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Serverless image resize with Amazon Lambda function

Did you know that you can implement image resize on the fly without maintaining your servers, just by deploying a logic how to resize images.

With Amazon AWS Lambda you can achieve that. There are some natural benefits when you use Lambda functions. E.g., you don’t need to apply security patches to the operating system, and you can just concentrate on the logic.

The following mixed architecture and flow chart diagram describes how we implemented user profile image resize with AWS CloudFront, Amazon API Gateway, S3 and AWS Lambda.

Sketchboard Profile Image Architecture

You can copy and paste this sketch diagram to Sketchboard.

  1. Browser requests resized image from Amazon CloudFront
  2. Image is not in CloudFront Cache, and Cloud Front fetches it from S3
  3. Resized image is not found in S3 and request is redirected to Amazon API Gateway
  4. Browser follows redirect to Amazon API Gateway
  5. API Gateway triggers Lambda function to resize the image
  6. Lambda function gets an original image from S3 and resizes it to the desired size. Lambda function puts the resized image to S3.
  7. Lambda function permanently redirects (301) request back to CloudFront using the original key
  8. Resized image is requested again from CloudFront
  9. Now CloudFront gets the image from S3 and puts it to the cache and image is served to the browser.


Here you can find the Amazon blog post how to implement image resizing with AWS. Their example source code is available on serverless-image-resizing repository.

Amazon blog post describes how to set up

  • AWS Lambda function that implements the resize logic
  • AWS S3 needs to be configured as a static website. Then S3 supports redirect rules.
  • IAM configuration to allow Lambda function to put resized images on S3
  • Amazon API Gateway to trigger the Lambda function

Amazon CloudFront configuration

Sketchboard requires all images to be served through HTTPS. Currently, S3 static website hosting does not directly provide access through HTTPS. We use CloudFront in front of S3 to serve images with HTTPS, and also to get the benefit of serving images faster for the users.

To setup Amazon CloudFront

  1. Create Distribution
  2. Pick “Get Started” under web distribution
  3. Setup origin to be fetched through S3 static website endpoint. Otherwise, S3 redirect rules are not working.
  • Go to Amazon S3
  • Choose bucket that is configured for static website hosting
  • Select Properties tab
  • Open Static website hosting, and copy Endpoint URL

S3 static website property tab

S3 static website endpoint

  1. Paste S3 endpoint as Origin Domain Name
  2. Optionally define Origin Path

Having CloudFront in front of S3 brings one extra challenge when requesting an image that is not found in S3, the not found response is cached, and you will end up in a redirect loop, and resized image is not generated and uploaded to S3.

You can overcome this by defining a behavior for image types that are resized. With behaviors, you can set up a default TTL to be 0 for the pictures that are supported. Setup means that

  • On the first time when image is requested from CloudFront, CloudFront uses Default TTL that is 0 and doesn’t cache the not found response from S3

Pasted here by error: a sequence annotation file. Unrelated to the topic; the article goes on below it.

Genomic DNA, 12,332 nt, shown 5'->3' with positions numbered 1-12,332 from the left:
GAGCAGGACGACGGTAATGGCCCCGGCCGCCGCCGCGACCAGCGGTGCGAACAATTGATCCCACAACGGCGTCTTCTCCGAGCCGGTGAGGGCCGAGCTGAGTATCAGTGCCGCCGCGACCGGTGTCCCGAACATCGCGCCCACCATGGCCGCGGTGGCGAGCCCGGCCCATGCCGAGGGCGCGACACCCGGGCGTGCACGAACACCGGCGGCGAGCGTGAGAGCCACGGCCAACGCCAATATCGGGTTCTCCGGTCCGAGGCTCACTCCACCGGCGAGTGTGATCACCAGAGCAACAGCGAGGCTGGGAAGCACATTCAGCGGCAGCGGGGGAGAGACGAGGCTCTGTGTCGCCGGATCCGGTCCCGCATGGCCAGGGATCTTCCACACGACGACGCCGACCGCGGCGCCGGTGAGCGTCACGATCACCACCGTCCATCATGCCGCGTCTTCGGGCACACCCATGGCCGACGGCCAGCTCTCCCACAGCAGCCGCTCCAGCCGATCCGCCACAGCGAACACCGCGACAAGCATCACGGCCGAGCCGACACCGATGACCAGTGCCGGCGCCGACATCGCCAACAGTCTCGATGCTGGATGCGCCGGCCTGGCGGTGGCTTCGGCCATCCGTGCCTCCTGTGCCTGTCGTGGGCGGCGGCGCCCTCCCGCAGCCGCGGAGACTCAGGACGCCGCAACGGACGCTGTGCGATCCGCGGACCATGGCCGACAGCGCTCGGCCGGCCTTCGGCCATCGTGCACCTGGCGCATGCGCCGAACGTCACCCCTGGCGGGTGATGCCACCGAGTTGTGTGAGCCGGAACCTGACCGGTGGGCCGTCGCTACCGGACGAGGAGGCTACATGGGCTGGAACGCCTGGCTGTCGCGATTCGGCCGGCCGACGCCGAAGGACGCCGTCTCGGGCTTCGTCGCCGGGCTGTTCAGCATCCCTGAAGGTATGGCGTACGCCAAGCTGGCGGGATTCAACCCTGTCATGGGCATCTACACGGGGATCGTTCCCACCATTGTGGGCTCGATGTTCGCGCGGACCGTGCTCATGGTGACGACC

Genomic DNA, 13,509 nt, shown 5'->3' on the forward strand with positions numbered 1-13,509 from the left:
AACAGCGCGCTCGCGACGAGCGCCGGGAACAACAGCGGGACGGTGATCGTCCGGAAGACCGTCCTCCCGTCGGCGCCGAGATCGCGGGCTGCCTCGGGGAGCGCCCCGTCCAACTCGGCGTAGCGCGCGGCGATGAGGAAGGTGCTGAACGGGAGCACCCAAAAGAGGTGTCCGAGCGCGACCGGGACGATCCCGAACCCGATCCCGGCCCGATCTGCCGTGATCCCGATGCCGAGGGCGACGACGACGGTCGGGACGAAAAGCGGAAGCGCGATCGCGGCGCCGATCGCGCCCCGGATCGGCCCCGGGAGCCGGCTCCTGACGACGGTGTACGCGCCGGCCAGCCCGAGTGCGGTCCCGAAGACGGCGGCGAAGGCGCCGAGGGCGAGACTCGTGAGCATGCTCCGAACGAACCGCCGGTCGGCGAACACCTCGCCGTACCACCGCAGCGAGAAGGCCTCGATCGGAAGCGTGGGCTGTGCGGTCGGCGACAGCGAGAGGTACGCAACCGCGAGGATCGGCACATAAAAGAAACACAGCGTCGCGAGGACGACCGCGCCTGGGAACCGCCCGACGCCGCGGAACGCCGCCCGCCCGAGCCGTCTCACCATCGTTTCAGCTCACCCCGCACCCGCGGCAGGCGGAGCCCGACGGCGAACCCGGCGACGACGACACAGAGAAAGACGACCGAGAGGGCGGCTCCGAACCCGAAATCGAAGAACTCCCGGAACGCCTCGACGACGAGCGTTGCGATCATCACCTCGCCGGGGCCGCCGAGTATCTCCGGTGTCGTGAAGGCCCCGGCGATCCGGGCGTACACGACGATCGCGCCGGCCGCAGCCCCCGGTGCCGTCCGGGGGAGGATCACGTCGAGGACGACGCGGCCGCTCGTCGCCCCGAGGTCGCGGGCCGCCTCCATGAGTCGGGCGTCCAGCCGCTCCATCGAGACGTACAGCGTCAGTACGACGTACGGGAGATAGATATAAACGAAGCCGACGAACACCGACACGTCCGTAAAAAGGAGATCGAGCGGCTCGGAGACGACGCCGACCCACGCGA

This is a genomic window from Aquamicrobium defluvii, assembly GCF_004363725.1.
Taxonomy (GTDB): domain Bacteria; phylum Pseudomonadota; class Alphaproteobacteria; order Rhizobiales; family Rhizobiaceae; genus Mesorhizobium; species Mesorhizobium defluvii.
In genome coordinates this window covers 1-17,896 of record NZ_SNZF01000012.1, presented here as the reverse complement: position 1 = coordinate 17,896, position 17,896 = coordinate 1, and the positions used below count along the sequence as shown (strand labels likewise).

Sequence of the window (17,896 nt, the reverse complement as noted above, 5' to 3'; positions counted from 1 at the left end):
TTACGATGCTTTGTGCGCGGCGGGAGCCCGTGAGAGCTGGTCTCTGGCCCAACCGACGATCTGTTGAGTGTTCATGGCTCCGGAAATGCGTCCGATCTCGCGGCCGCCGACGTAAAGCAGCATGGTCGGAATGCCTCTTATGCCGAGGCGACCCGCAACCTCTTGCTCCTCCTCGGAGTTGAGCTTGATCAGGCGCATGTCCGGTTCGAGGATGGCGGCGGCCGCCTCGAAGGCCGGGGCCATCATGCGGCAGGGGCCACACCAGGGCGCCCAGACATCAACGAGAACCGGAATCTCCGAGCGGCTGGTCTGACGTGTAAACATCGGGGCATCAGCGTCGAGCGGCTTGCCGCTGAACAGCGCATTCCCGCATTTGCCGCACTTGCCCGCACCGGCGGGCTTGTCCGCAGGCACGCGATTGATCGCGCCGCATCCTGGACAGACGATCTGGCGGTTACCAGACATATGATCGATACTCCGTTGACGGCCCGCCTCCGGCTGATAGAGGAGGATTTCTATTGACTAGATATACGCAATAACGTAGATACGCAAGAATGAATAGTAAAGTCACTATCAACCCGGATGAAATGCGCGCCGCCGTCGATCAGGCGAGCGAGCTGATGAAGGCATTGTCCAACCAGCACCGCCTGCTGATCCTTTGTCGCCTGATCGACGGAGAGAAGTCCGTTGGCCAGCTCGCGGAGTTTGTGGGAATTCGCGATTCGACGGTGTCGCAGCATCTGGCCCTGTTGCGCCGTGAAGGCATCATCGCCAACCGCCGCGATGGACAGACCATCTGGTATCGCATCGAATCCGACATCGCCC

• On the second occasion, CloudFront uses Default TTL from max-age that is defined for the image in S3

Create Behaviour on CloudFront

Create Behaviour on CloudFront

Following JavaScript snippet defines CacheControl max-age to 14 days when uploading a resized image to S3, see Example Lambda Function for details.

// how many days in seconds
const maxAge = 14 * 24 * 60 * 60

return S3.putObject({
  Body: buffer,
  Bucket: bucket,
  ContentType: 'image/jpeg',
  CacheControl: `max-age=${maxAge}`,
  Key: key

Thoughts on Writing the Lambda resize logic

You can choose between multiple languages to write the logic. We selected Node.js environment with JavaScript. Plain JavaScript is not our preferred choice when we can choose a statically typed language since we are huge fans of statically typed languages due to the tooling and many times easier maintenance. We decided to write the logic in TypeScript that is compiled to JavaScript.

When choosing Node.js, you can also use Sharp, a high-performance image processing library. Sharp makes on the fly image resizing fast and simple.

There is some penalty when using custom Node.js libraries; you need to build your Lambda function on a Linux machine and deploy a file that includes the custom libraries. The file becomes easily over 20 MB when it is deployed, and you cannot edit the plain JavaScript file on Lambda console.

Deployment takes some time (depending on a network connection speed), and you cannot thoroughly test AWS Lambda function functionality on a development machine. Even for simple logic, it is a good idea to use unit tests, to verify also small logic changes to avoid multiple test deployments that take some time.

Deploying Lambda Code

You can deploy function in a number of different ways, e.g. uploading zip file directly from the Lambda console, but that is a little bit time consuming or using S3. We chose to update function using AWS Command Line interface.

The following command line command deploys service to Lambda. We use Makefile, and this gets an own deploy target in there.

aws lambda update-function-code --function-name arn:aws:lambda:region:your-lambda-function --zip-file fileb://dist/ --publish

Summary of AWS services roles

Summary of used AWS services to scale images on the fly

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